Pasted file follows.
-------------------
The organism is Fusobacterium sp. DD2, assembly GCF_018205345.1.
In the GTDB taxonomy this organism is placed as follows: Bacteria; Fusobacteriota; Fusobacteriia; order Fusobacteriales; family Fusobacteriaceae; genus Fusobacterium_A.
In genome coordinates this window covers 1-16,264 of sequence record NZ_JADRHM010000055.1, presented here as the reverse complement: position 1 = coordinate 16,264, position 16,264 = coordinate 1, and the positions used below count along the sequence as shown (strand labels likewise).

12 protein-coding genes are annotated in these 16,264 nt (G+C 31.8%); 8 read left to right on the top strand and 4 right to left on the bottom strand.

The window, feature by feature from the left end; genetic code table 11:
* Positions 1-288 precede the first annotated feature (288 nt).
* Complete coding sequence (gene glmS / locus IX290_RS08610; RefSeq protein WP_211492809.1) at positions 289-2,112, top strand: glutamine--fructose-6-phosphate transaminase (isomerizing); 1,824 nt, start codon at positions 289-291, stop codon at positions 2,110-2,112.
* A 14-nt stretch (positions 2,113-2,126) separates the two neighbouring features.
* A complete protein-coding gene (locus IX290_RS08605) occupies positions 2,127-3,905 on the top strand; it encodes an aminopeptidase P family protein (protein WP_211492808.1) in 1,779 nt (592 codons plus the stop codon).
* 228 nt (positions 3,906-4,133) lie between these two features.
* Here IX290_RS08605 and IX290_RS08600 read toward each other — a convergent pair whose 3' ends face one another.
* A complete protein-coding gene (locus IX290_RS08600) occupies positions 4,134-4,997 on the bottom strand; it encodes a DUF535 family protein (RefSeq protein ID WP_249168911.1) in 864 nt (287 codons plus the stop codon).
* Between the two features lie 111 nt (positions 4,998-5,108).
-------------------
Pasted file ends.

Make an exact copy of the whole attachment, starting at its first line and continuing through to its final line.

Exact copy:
The organism is Fusobacterium sp. DD2, assembly GCF_018205345.1.
In the GTDB taxonomy this organism is placed as follows: Bacteria; Fusobacteriota; Fusobacteriia; order Fusobacteriales; family Fusobacteriaceae; genus Fusobacterium_A.
In genome coordinates this window covers 1-16,264 of sequence record NZ_JADRHM010000055.1, presented here as the reverse complement: position 1 = coordinate 16,264, position 16,264 = coordinate 1, and the positions used below count along the sequence as shown (strand labels likewise).

12 protein-coding genes are annotated in these 16,264 nt (G+C 31.8%); 8 read left to right on the top strand and 4 right to left on the bottom strand.

The window, feature by feature from the left end; genetic code table 11:
* Positions 1-288 precede the first annotated feature (288 nt).
* Complete coding sequence (gene glmS / locus IX290_RS08610; RefSeq protein WP_211492809.1) at positions 289-2,112, top strand: glutamine--fructose-6-phosphate transaminase (isomerizing); 1,824 nt, start codon at positions 289-291, stop codon at positions 2,110-2,112.
* A 14-nt stretch (positions 2,113-2,126) separates the two neighbouring features.
* A complete protein-coding gene (locus IX290_RS08605) occupies positions 2,127-3,905 on the top strand; it encodes an aminopeptidase P family protein (protein WP_211492808.1) in 1,779 nt (592 codons plus the stop codon).
* 228 nt (positions 3,906-4,133) lie between these two features.
* Here IX290_RS08605 and IX290_RS08600 read toward each other — a convergent pair whose 3' ends face one another.
* A complete protein-coding gene (locus IX290_RS08600) occupies positions 4,134-4,997 on the bottom strand; it encodes a DUF535 family protein (RefSeq protein ID WP_249168911.1) in 864 nt (287 codons plus the stop codon).
* Between the two features lie 111 nt (positions 4,998-5,108).